Forums

General Betting

Welcome to Live View – Take the tour to learn more
Start Tour
There is currently 1 person viewing this thread.
travelling_man..
30 Nov 09 11:01
Joined:
Date Joined: 04 Feb 09
| Topic/replies: 5,527 | Blogger: travelling_man..'s blog
Which is the better indicator of whether or not a system is working?
Pause Switch to Standard View ROI or points profit?
Show More
Loading...
Report The Betfairy November 30, 2009 11:11 AM GMT
Points make prizes.
Report ZEALOT November 30, 2009 11:20 AM GMT
any
Report FINE AS FROG HAIR November 30, 2009 11:34 AM GMT
They're pretty interrelated aren't they ?
Can't have a positive ROI if you're not in points profit, for example.
Basically, the higher the ROI the better the system for sure.
Report Alex the old wrinkled retainer November 30, 2009 12:07 PM GMT
Basically, the higher the ROI the better the system for sure.


It ROI is based on turnover then that is not true. It is a bit like saying I would not prefer to be a insurance company with a tiny margin and a big profit instead of a rag and bon man with a big margin but a tiny profit.
Report SHAPESHIFTER November 30, 2009 12:09 PM GMT
Alex is right. LSP (level stake profit) will create spikes in the progression whereas ROI will show the progression over time better.
Report kenilworth November 30, 2009 12:19 PM GMT
Both can be misleading unless level stakes are used.
Report SHAPESHIFTER November 30, 2009 12:29 PM GMT
LSP is an indicator. But more spikes

ROI factors in your staking plan and how effective it is incorporated to the approach.
Report travelling_man.. November 30, 2009 12:44 PM GMT
So ROI would seem a better way to evaluate.
Thanks guys - appreciated.
Report Cosmic Horizon November 30, 2009 12:56 PM GMT
What is the ROI and how do you calculate it?
Report Alex the old wrinkled retainer November 30, 2009 1:08 PM GMT
Cosmic Horizon 30 Nov 13:56
What is the ROI and how do you calculate it?



Profit/turnover/100.

It is a complete waste of time unless you are comparing it with somebody using virtually the same strategy. And you will never be sure that you are.


Back to the insurance company analogy.
Report My Way De Solzen November 30, 2009 1:37 PM GMT
Profit/turnover x 100
Report The Betfairy November 30, 2009 1:39 PM GMT
ROT for me.
Report SHAPESHIFTER November 30, 2009 2:17 PM GMT
er,

(RETURN DIVIDED BY TURNOVER)
minus
1
will give you the percentage return on your investment.
Report kenilworth November 30, 2009 2:29 PM GMT
Loser 1 pont
1/2 winner 10 points
Staked 11 points
Return 15 points
Profit 4 points
ROI +36%
Level Stake - 0.5
ROI - 25%

Crude example.
Report FINE AS FROG HAIR November 30, 2009 3:13 PM GMT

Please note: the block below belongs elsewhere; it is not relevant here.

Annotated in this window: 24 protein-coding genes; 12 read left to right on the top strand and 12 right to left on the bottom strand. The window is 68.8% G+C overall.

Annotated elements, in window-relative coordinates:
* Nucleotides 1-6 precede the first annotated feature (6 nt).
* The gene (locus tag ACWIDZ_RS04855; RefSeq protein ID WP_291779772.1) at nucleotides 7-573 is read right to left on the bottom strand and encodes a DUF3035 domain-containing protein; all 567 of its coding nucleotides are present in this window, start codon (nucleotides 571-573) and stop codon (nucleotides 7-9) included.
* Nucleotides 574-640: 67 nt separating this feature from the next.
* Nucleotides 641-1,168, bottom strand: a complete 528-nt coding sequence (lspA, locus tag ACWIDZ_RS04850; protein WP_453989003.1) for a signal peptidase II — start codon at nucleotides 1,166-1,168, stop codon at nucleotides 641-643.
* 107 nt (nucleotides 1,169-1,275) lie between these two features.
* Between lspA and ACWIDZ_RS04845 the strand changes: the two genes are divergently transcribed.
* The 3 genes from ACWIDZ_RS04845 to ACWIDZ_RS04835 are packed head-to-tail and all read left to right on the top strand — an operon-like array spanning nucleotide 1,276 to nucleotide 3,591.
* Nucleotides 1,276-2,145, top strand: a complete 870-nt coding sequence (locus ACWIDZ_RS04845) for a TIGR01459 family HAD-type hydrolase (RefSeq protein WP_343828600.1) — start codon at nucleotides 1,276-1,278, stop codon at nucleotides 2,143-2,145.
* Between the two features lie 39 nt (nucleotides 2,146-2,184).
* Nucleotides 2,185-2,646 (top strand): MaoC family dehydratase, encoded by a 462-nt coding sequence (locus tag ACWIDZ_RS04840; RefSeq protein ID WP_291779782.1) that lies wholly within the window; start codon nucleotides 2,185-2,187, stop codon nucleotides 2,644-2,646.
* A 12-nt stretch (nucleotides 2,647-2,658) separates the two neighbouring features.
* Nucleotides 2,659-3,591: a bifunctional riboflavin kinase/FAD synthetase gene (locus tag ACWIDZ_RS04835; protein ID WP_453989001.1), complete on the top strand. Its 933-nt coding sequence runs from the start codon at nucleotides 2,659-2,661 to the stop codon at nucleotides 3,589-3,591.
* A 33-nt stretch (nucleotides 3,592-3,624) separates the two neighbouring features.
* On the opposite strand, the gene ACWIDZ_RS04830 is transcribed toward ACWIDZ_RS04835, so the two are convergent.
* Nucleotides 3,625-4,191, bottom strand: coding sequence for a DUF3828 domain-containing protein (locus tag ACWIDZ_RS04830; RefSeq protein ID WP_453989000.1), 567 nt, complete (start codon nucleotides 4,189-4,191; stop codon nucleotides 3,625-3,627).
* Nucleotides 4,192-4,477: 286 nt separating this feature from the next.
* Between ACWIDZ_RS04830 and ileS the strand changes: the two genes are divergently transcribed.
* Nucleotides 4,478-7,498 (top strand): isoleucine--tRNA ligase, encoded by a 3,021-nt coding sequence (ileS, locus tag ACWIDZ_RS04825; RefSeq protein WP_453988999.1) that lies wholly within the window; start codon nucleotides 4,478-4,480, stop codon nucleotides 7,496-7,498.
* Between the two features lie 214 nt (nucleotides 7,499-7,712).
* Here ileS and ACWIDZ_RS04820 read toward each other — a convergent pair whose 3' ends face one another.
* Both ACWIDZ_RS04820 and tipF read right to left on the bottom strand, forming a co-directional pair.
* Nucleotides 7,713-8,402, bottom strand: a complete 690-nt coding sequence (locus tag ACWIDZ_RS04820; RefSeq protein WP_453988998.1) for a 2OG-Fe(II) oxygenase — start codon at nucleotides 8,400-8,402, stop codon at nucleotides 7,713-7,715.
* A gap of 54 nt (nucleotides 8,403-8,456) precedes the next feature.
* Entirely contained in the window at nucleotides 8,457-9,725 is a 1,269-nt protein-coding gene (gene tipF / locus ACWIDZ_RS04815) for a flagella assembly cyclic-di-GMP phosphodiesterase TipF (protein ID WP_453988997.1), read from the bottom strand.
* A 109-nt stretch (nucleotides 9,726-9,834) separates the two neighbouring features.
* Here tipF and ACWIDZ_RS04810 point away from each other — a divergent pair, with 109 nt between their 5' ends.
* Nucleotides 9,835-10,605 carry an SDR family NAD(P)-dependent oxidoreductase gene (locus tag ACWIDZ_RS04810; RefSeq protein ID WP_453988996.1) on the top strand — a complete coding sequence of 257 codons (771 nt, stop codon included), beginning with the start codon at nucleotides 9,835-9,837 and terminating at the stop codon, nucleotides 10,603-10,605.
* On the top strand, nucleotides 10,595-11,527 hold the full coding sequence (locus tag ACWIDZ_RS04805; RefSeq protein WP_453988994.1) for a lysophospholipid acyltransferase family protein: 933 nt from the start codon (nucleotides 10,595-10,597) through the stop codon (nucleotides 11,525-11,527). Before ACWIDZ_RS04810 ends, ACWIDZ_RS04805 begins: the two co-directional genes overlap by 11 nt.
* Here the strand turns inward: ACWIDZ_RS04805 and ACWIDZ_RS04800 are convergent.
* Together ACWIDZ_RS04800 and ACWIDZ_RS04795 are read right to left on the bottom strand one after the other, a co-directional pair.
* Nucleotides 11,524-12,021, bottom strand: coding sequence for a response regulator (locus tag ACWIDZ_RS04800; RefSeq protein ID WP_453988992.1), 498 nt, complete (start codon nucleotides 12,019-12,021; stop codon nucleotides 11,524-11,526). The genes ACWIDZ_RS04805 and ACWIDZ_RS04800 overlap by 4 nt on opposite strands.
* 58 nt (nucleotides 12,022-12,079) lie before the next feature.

Of course Kenilworth, if the winning bet was placed before the losing bet, one could argue that the capital invested ( ie potential loss) was only ever 10 points, being the first bet of 10points which won, in which case the net ROI of the 2 bets was 40%.
The return on turnover ( ROT) was however the same in both cases, irregardless of which bet was placed first.
It just goes to show that on ROI calculations, a long series of bets must be used to quantify the true drawdown of capital which is required to implement the system.
Report SHAPESHIFTER November 30, 2009 8:00 PM GMT
Kenilworth, your example is based on someone betting anywhere from 1 to 10 points on an event.

I can't speak for anyone else but myself, but if a point = £10, I could not see me betting £10 on one event and £100 on another.

As well, the example given, as someone else mentioned, is over 2 bets. If someone is looking at a return on an approach, it would take more than two bets.

So, yes, a crude example on your part ;)
Report DFCIRONMAN November 30, 2009 8:12 PM GMT
If over the same period of time you have 4 betting strategies that can produce following-

NUMBER ................PROFIT/LOSS
OF ..........................RE STRATEGY
BETS FOR

-1,736..............................3,217.63 points

-484.................................1,513.95

-634................................. 231.63

-366.................................1,365.87


Which strategy would you go for ??????
Report aye robot November 30, 2009 11:20 PM GMT
Which is the better indicator of whether or not a system is working?

If what you're looking for is a good measure of whether your results are likely to be a "lucky streak" or show genuine statistical significance none of the measures sugested above are of much use- if any. What you need is a test that is specifically designed to look for statistical significance in small samples. ROI isn't that, as it's only meaningful for large samples, as is "points profit". Stats experts can tell you how to do this (I can't) but be warned that it gets quite complex quite quickly.

As a "quick and dirty" test of your results you could ask yourself some questions like this:

1: How many of my results would have to go the other way for me to be in the red now? If all your profits are attributable to a few wins then you may just have been getting lucky- you want to be able to show that even if you'd done much worse than you actually have done you would still be in profit.